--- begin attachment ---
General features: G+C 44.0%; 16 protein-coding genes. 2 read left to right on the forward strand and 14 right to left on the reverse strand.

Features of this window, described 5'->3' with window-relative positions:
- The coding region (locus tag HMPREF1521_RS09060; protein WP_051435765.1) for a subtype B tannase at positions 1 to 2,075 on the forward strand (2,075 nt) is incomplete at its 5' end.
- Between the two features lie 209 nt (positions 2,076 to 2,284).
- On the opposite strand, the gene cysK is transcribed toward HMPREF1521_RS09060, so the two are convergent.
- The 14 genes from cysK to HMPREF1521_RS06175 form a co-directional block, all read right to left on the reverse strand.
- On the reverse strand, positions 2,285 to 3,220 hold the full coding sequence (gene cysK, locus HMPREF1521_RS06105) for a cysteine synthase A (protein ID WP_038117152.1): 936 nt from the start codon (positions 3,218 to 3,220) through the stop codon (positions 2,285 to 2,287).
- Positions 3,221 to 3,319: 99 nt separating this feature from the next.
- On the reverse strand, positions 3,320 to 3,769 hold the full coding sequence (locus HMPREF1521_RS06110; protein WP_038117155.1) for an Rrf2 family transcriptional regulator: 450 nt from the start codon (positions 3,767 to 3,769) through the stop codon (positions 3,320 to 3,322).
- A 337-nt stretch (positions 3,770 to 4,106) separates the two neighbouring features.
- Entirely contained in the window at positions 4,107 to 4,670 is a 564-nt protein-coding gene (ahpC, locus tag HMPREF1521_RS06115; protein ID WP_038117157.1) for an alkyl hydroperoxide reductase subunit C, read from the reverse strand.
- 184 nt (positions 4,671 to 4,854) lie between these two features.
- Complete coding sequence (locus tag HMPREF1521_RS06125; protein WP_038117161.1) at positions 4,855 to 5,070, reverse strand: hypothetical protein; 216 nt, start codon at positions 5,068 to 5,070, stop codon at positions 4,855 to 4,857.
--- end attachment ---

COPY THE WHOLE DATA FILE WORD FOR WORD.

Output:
General features: G+C 44.0%; 16 protein-coding genes. 2 read left to right on the forward strand and 14 right to left on the reverse strand.

Features of this window, described 5'->3' with window-relative positions:
- The coding region (locus tag HMPREF1521_RS09060; protein WP_051435765.1) for a subtype B tannase at positions 1 to 2,075 on the forward strand (2,075 nt) is incomplete at its 5' end.
- Between the two features lie 209 nt (positions 2,076 to 2,284).
- On the opposite strand, the gene cysK is transcribed toward HMPREF1521_RS09060, so the two are convergent.
- The 14 genes from cysK to HMPREF1521_RS06175 form a co-directional block, all read right to left on the reverse strand.
- On the reverse strand, positions 2,285 to 3,220 hold the full coding sequence (gene cysK, locus HMPREF1521_RS06105) for a cysteine synthase A (protein ID WP_038117152.1): 936 nt from the start codon (positions 3,218 to 3,220) through the stop codon (positions 2,285 to 2,287).
- Positions 3,221 to 3,319: 99 nt separating this feature from the next.
- On the reverse strand, positions 3,320 to 3,769 hold the full coding sequence (locus HMPREF1521_RS06110; protein WP_038117155.1) for an Rrf2 family transcriptional regulator: 450 nt from the start codon (positions 3,767 to 3,769) through the stop codon (positions 3,320 to 3,322).
- A 337-nt stretch (positions 3,770 to 4,106) separates the two neighbouring features.
- Entirely contained in the window at positions 4,107 to 4,670 is a 564-nt protein-coding gene (ahpC, locus tag HMPREF1521_RS06115; protein ID WP_038117157.1) for an alkyl hydroperoxide reductase subunit C, read from the reverse strand.
- 184 nt (positions 4,671 to 4,854) lie between these two features.
- Complete coding sequence (locus tag HMPREF1521_RS06125; protein WP_038117161.1) at positions 4,855 to 5,070, reverse strand: hypothetical protein; 216 nt, start codon at positions 5,068 to 5,070, stop codon at positions 4,855 to 4,857.